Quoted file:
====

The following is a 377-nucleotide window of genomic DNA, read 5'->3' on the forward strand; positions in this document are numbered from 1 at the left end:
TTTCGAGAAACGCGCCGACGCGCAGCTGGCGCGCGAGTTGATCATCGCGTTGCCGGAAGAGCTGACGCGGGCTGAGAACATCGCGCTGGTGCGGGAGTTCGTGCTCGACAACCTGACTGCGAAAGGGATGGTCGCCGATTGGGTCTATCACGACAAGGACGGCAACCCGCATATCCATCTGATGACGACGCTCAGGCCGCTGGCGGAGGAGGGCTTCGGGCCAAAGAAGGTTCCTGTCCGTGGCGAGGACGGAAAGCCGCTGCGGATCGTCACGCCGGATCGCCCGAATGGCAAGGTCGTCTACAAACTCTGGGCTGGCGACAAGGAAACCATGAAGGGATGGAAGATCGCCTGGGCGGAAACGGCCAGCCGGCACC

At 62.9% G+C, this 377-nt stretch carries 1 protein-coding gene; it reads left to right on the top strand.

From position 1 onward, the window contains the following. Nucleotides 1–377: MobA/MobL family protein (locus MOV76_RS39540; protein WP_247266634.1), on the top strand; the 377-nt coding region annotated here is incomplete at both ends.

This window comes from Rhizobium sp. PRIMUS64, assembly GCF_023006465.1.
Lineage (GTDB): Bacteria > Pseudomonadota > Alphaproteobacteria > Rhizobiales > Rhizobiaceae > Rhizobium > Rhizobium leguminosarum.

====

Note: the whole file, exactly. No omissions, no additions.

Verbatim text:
The following is a 377-nucleotide window of genomic DNA, read 5'->3' on the forward strand; positions in this document are numbered from 1 at the left end:
TTTCGAGAAACGCGCCGACGCGCAGCTGGCGCGCGAGTTGATCATCGCGTTGCCGGAAGAGCTGACGCGGGCTGAGAACATCGCGCTGGTGCGGGAGTTCGTGCTCGACAACCTGACTGCGAAAGGGATGGTCGCCGATTGGGTCTATCACGACAAGGACGGCAACCCGCATATCCATCTGATGACGACGCTCAGGCCGCTGGCGGAGGAGGGCTTCGGGCCAAAGAAGGTTCCTGTCCGTGGCGAGGACGGAAAGCCGCTGCGGATCGTCACGCCGGATCGCCCGAATGGCAAGGTCGTCTACAAACTCTGGGCTGGCGACAAGGAAACCATGAAGGGATGGAAGATCGCCTGGGCGGAAACGGCCAGCCGGCACC

At 62.9% G+C, this 377-nt stretch carries 1 protein-coding gene; it reads left to right on the top strand.

From position 1 onward, the window contains the following. Nucleotides 1–377: MobA/MobL family protein (locus MOV76_RS39540; protein WP_247266634.1), on the top strand; the 377-nt coding region annotated here is incomplete at both ends.

This window comes from Rhizobium sp. PRIMUS64, assembly GCF_023006465.1.
Lineage (GTDB): Bacteria > Pseudomonadota > Alphaproteobacteria > Rhizobiales > Rhizobiaceae > Rhizobium > Rhizobium leguminosarum.